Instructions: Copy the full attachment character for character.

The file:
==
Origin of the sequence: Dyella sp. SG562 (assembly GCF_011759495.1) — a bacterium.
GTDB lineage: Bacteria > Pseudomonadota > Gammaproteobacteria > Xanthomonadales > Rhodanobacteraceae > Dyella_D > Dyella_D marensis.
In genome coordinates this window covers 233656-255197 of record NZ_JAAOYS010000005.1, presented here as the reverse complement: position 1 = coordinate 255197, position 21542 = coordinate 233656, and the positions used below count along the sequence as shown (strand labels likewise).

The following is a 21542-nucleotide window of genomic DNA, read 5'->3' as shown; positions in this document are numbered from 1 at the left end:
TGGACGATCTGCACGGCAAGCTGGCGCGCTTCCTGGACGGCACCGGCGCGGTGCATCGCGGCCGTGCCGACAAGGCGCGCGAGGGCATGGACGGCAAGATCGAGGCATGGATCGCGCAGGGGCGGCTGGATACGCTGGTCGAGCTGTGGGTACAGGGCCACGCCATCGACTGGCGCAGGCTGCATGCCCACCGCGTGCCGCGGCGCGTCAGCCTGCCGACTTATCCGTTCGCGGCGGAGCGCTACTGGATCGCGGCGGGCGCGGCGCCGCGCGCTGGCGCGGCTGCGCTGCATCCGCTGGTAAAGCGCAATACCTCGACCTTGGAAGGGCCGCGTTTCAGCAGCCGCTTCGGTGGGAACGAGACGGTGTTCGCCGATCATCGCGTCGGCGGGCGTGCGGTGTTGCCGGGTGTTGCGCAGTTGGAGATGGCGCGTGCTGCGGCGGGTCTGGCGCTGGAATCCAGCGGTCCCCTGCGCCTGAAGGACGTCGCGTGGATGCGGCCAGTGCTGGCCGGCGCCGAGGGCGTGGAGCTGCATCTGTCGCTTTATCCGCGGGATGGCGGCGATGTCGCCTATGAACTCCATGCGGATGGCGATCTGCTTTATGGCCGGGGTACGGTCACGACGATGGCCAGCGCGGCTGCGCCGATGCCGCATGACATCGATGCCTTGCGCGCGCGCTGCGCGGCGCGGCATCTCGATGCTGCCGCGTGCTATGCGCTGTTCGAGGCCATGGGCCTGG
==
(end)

Origin of the sequence: Dyella sp. SG562 (assembly GCF_011759495.1) — a bacterium.
GTDB lineage: Bacteria > Pseudomonadota > Gammaproteobacteria > Xanthomonadales > Rhodanobacteraceae > Dyella_D > Dyella_D marensis.
In genome coordinates this window covers 233656-255197 of record NZ_JAAOYS010000005.1, presented here as the reverse complement: position 1 = coordinate 255197, position 21542 = coordinate 233656, and the positions used below count along the sequence as shown (strand labels likewise).

The following is a 21542-nucleotide window of genomic DNA, read 5'->3' as shown; positions in this document are numbered from 1 at the left end:
TGGACGATCTGCACGGCAAGCTGGCGCGCTTCCTGGACGGCACCGGCGCGGTGCATCGCGGCCGTGCCGACAAGGCGCGCGAGGGCATGGACGGCAAGATCGAGGCATGGATCGCGCAGGGGCGGCTGGATACGCTGGTCGAGCTGTGGGTACAGGGCCACGCCATCGACTGGCGCAGGCTGCATGCCCACCGCGTGCCGCGGCGCGTCAGCCTGCCGACTTATCCGTTCGCGGCGGAGCGCTACTGGATCGCGGCGGGCGCGGCGCCGCGCGCTGGCGCGGCTGCGCTGCATCCGCTGGTAAAGCGCAATACCTCGACCTTGGAAGGGCCGCGTTTCAGCAGCCGCTTCGGTGGGAACGAGACGGTGTTCGCCGATCATCGCGTCGGCGGGCGTGCGGTGTTGCCGGGTGTTGCGCAGTTGGAGATGGCGCGTGCTGCGGCGGGTCTGGCGCTGGAATCCAGCGGTCCCCTGCGCCTGAAGGACGTCGCGTGGATGCGGCCAGTGCTGGCCGGCGCCGAGGGCGTGGAGCTGCATCTGTCGCTTTATCCGCGGGATGGCGGCGATGTCGCCTATGAACTCCATGCGGATGGCGATCTGCTTTATGGCCGGGGTACGGTCACGACGATGGCCAGCGCGGCTGCGCCGATGCCGCATGACATCGATGCCTTGCGCGCGCGCTGCGCGGCGCGGCATCTCGATGCTGCCGCGTGCTATGCGCTGTTCGAGGCCATGGGCCTGG